Table 4. - Relations between a 10-fold increase in maternal peripartum DDT/E (ng/g lipid) or pyrethroid metabolite (µg/L) concentrations and adiposity, by maternal energy intake sufficiency, among 5-year-old children participating in the VHEMBE study, Limpopo, South Africa
BMI z-score Fat percentage, % Waist circumference, cm
Sufficientβ (95% CI) Insufficientβ (95% CI) pinter Sufficientβ (95% CI) Insufficientβ (95% CI) pinter Sufficientβ (95% CI) Insufficientβ (95% CI) pinter
o,p′-DDT −0.02 (−0.25, 0.20) 0.08 (−0.04, 0.21) 0.43 −0.80 (−1.65, 0.06) −0.04 (−0.62, 0.55) 0.15 0.01 (−0.80, 0.82) 0.11 (−0.26, 0.48) 0.83
p,p′-DDT −0.07 (−0.28, 0.15) 0.06 (−0.03, 0.15) 0.30 −0.81 (−1.70, 0.08) −0.23 (−0.60, 0.14) 0.24 −0.15 (−0.92, 0.62) 0.02 (−0.31, 0.35) 0.70
p,p′-DDE −0.07 (−0.33, 0.18) 0.10 (−0.01, 0.21) 0.24 −0.88 (−1.90, 0.14) −0.05 (−0.47, 0.37) 0.15 −0.01 (−0.91, 0.89) 0.32 (−0.04, 0.68) 0.50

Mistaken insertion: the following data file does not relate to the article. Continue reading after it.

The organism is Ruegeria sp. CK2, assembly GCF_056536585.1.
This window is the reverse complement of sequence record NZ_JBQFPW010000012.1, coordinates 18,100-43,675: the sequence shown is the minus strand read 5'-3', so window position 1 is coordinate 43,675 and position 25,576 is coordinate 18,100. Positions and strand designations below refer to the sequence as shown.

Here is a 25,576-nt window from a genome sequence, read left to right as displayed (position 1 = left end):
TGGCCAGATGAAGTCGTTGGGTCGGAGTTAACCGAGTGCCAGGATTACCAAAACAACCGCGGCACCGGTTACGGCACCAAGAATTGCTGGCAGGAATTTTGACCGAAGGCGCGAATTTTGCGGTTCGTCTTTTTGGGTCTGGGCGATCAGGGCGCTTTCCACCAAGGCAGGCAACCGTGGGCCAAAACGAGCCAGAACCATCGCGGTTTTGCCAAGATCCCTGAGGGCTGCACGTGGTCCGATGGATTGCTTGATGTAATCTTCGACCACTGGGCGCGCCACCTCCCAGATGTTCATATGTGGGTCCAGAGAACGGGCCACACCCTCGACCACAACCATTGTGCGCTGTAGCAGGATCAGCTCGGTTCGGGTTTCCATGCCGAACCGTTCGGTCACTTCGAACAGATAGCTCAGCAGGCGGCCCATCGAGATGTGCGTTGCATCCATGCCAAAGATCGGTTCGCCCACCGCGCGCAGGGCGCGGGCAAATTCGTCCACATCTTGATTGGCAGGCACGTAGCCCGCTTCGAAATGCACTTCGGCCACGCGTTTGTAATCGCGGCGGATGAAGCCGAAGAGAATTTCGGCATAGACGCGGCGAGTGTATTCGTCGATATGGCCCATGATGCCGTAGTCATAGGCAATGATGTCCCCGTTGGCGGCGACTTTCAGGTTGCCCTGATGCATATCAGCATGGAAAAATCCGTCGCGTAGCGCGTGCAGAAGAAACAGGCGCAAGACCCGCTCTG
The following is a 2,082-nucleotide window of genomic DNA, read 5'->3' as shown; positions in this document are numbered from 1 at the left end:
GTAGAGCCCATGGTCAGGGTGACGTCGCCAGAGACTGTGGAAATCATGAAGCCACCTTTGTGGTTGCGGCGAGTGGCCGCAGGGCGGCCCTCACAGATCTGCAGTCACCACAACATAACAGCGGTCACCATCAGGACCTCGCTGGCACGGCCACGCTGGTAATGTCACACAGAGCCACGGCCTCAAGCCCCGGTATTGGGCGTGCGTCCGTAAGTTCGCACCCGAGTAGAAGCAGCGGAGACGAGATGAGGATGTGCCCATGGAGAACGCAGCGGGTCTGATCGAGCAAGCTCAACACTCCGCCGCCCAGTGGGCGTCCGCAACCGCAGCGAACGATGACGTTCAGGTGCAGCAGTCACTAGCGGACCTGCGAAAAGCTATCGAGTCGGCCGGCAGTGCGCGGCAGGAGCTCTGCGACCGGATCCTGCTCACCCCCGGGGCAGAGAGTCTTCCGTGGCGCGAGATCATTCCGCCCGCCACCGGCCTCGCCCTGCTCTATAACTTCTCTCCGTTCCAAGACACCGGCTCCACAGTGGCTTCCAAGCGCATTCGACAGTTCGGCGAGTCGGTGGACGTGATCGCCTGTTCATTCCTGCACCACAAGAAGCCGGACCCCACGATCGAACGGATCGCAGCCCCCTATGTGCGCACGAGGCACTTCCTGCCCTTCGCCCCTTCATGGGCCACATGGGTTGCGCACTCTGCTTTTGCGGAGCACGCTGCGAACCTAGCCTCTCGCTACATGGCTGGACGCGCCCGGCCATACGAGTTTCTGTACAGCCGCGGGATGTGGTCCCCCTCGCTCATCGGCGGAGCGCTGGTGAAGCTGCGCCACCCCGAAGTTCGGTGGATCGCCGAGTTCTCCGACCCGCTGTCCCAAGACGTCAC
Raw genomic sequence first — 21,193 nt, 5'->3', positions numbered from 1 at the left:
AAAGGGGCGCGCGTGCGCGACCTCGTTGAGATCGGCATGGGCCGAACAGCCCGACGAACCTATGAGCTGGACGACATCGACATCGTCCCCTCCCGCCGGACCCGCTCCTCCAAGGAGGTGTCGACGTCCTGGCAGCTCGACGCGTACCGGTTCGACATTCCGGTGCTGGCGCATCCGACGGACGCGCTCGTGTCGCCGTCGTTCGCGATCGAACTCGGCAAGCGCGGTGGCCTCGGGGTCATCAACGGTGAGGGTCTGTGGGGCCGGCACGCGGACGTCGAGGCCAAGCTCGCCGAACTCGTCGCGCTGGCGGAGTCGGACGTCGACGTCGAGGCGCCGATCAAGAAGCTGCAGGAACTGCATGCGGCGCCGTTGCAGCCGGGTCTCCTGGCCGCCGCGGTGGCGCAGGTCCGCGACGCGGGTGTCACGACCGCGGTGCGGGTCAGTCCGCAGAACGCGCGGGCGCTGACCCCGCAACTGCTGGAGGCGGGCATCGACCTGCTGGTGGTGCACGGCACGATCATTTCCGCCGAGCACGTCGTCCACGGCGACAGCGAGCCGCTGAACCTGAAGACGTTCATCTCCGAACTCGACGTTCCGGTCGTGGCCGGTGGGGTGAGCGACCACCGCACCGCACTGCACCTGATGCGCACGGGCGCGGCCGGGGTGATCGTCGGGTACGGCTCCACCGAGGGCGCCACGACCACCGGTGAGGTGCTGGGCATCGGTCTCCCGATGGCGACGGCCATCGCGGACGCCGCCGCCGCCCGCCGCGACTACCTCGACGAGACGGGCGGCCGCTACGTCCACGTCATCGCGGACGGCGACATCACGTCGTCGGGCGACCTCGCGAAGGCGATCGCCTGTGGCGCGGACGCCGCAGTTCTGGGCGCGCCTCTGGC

cis-DBCA −0.17 (−0.48, 0.13) −0.19 (−0.37, −0.01) 0.90 −1.06 (−2.09, −0.03)a −0.62 (−1.32, 0.07) 0.49 −0.39 (−1.43, 0.65) −0.71 (−1.32, −0.11)a 0.60
cis-DCCA −0.43 (−0.73, −0.14)a −0.05 (−0.23, 0.13) 0.03b −1.30 (−2.37, −0.24)a −0.31 (−1.01, 0.40) 0.12 −0.97 (−1.94, 0.00) −0.83 (−1.54, −0.12)a 0.82
trans-DCCA −0.40 (−0.67, −0.12)a −0.06 (−0.23, 0.10) 0.04b −1.32 (−2.27, −0.37)a −0.51 (−1.10, 0.08) 0.15 −0.58 (−1.48, 0.32) −0.58 (−1.15, 0.00) 1.00
3-PBA −0.39 (−0.78, 0.00) −0.10 (−0.30, 0.11) 0.19 −1.35 (−2.74, 0.03) −0.53 (−1.35, 0.30) 0.31 −0.71 (−1.96, 0.54) −0.94 (−1.72, −0.16)a 0.75
a95% CI excludes the null.
bP-value for interaction<0.1.
CI, confidence interval; pinter, p-value for interaction; DDE, dichlorodiphenyldichloroethylene; DDT, dichlorodiphenyltrichloroethane; cis-DBCA, cis-3-(2,2-dibromovinyl)-2,2-dimethyl-cyclopropane carboxylic acid; cis-DCCA, cis-3-(2,2,-dicholorvinyl)-2,2-dimethyl-cyclopropane carboxylic acid; trans-DCCA, trans-3-(2,2,-dicholorvinyl)-2,2-dimethyl-cyclopropane carboxylic acid; 3-PBA, 3-phenoxybenzoic acid.